’3 Hebrew Boys’ Guilty In $82 Million Ponzi/Affinity Fraud Scheme; Company Operated In Fashion Similar To AdViewGlobal Autosurf, Imploring Members To Maintain Secrecy
In yet another case that may cause widespread unease in the autosurf world, three men accused of defrauding participants in a bogus debt-relief “ministry” have been found guilty of 174 counts of mail fraud, money-laundering and transporting stolen goods.
Parts of the case against “3 Hebrew Boys” were remarkably similar to events engulfing the AdSurfDaily autosurf. In 2007, for example, the defendants filed a court document that described their investment program as an effort to free people from government “bondage” and referred to the investigation as “Satan’s handiwork.”
In 2008, AdSurfDaily President Andy Bowdoin described the case against his purported Florida “advertising” firm as the work of “Satan,” comparing it to the 9/11 terrorist attacks. Prosecutors said ASD was selling unregistered securities, while engaging in wire fraud, money laundering and operating a $100 million Ponzi scheme.
In 2007 and 2008, prosecutors brought essentially the same charges against “3 Hebrew Boys” — Joseph Brunson, Tim McQueen and Tony Pough.
About 100 supporters of the “3 Hebrew Boys” rallied in Columbia, S.C., in the early days of the probe, to demand that investigators leave them alone. Participants told reporters that the government did not understand the program, had overreached in its prosecutorial efforts and refused to deny it was wrong, choosing to move forward with the case in a bid to save face.
Prosecutors said the “3 Hebrew Boys” scam was targeted at churchgoers and members of the military from South Carolina and North Carolina, and also from other states. The scam got its name from the company’s website name, which was based on a biblical tale of believers who escaped a furnace by relying on their faith.
At least $82 million was consumed in the scheme, prosecutors said.
The company attempted to chill law enforcement, regulators and members of the media from scrutinizing operations, prosecutors said.
In an approach similar to one used by the AdViewGlobal (AVG) autosurf,Â members were forced to agree to a confidentially clause that purportedly prohibited them from discussing the company outside the confines of meeting places. Participants were threatened with a $1 million penalty for sharing information.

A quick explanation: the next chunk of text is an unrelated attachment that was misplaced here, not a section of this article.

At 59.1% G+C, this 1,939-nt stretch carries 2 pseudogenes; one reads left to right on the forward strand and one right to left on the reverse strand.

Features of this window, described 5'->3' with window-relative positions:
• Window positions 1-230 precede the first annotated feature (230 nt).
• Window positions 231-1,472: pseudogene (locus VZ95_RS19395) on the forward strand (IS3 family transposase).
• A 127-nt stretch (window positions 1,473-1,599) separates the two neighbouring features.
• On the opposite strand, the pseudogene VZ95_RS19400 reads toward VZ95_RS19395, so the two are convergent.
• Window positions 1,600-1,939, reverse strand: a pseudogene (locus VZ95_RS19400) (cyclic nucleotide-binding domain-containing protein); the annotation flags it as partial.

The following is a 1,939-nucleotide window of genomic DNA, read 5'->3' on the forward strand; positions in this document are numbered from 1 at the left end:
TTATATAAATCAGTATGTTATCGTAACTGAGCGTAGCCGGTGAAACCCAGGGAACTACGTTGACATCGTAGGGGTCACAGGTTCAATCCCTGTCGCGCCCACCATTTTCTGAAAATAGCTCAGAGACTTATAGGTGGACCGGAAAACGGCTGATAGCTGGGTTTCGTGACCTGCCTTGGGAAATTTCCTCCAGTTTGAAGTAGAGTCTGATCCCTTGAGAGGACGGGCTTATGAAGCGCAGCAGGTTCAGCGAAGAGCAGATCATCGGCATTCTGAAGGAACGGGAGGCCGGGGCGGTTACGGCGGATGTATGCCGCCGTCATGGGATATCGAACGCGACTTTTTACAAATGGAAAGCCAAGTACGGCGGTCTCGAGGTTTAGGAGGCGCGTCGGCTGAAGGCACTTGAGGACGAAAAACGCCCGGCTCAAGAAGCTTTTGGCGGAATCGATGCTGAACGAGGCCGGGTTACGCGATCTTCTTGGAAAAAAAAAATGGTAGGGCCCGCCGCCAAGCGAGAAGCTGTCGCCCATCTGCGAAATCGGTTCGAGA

AVG, which has close ties to ASD, morphed into a “private association” in February 2009. Members were scolded for sharing information and calling the autosurf an “investment” program. As the company appeared to be collapsing in May and June, members were threatened with copyright-infringement lawsuits. Critics were told AVG would contact their ISPs to file abuse reports and suspend service.
Not only did the plan to force secrecy and mute criticism not work in the “3 Hebrew Boys” case, it resulted in intense scrutiny by federal prosecutors, the FBI, the IRS and other agencies. It also resulted in intense scrutiny on the state level.
South Carolina Attorney General Henry McMaster filed civil and criminal charges, posting all the documents in the case on his website.
A court-appointed receiver also published documents, listing an astonishing array of luxury purchases made by the schemers with investors’ money. Among the items were a Gulf Stream jet, a Prevost Motorcoach and automobiles with famous names such as Mercedes, Lexus, BMW, Saab, Cadillac and Lincoln.
Some of the luxury items are missing, meaning they cannot be sold to compensate victims.
Brunson, McQueen and Pough were found guilty yesterday. The jury in the case, which was heard in Columbia, S.C., returned the verdict in less than three hours, after listening to testimony for weeks.
Separately, Lee Otis Fluker was charged with perjury and convicted in 2008 for lying about his knowledge of the scheme. He was sentenced to a year in prison.
Brunson, McQueen and Pough face decades in prison and fines in the millions of dollars.
Last month, Beattie B. Ashmore, the court-appointed receiver in the case, warned victims about “companies [that] claim to offer professional services for recovering losses associated with your involvement with CCG,” one of the companies associated with the “3 Hebrew Boys” scheme.
“Please note that you are not required to respond to these letters in order to be considered for a distribution from the Receiver,” Ashmore said on the receiver’s website.Â “In addition, the Receiver takes no position as to any consequential effect filing a claim and recovering funds in this case may have upon any action you have taken or may take with Fraud Recovery Group or any similar type company.
“Therefore, it is strongly recommended that you seek professional legal and tax advice from a trusted advisor, and that you properly research any professional advice before acting upon it,” Ashmore said.